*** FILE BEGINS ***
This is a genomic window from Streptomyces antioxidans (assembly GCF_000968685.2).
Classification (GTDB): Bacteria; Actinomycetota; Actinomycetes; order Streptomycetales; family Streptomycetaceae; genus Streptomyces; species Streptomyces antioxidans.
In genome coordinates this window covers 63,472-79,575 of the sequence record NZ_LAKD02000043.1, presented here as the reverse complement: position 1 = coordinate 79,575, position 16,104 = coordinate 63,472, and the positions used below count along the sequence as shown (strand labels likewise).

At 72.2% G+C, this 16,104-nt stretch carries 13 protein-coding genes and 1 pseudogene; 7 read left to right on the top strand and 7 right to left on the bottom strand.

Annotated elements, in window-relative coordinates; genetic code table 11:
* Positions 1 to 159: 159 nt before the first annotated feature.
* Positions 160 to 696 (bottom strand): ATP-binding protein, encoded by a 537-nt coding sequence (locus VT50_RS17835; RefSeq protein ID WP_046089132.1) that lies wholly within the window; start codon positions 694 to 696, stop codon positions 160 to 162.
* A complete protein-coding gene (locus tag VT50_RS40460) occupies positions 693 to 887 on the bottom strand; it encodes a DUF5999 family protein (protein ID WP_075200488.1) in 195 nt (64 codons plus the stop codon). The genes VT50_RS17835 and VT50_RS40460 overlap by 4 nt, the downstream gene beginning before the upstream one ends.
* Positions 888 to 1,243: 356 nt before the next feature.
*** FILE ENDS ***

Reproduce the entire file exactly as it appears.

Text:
This is a genomic window from Streptomyces antioxidans (assembly GCF_000968685.2).
Classification (GTDB): Bacteria; Actinomycetota; Actinomycetes; order Streptomycetales; family Streptomycetaceae; genus Streptomyces; species Streptomyces antioxidans.
In genome coordinates this window covers 63,472-79,575 of the sequence record NZ_LAKD02000043.1, presented here as the reverse complement: position 1 = coordinate 79,575, position 16,104 = coordinate 63,472, and the positions used below count along the sequence as shown (strand labels likewise).

At 72.2% G+C, this 16,104-nt stretch carries 13 protein-coding genes and 1 pseudogene; 7 read left to right on the top strand and 7 right to left on the bottom strand.

Annotated elements, in window-relative coordinates; genetic code table 11:
* Positions 1 to 159: 159 nt before the first annotated feature.
* Positions 160 to 696 (bottom strand): ATP-binding protein, encoded by a 537-nt coding sequence (locus VT50_RS17835; RefSeq protein ID WP_046089132.1) that lies wholly within the window; start codon positions 694 to 696, stop codon positions 160 to 162.
* A complete protein-coding gene (locus tag VT50_RS40460) occupies positions 693 to 887 on the bottom strand; it encodes a DUF5999 family protein (protein ID WP_075200488.1) in 195 nt (64 codons plus the stop codon). The genes VT50_RS17835 and VT50_RS40460 overlap by 4 nt, the downstream gene beginning before the upstream one ends.
* Positions 888 to 1,243: 356 nt before the next feature.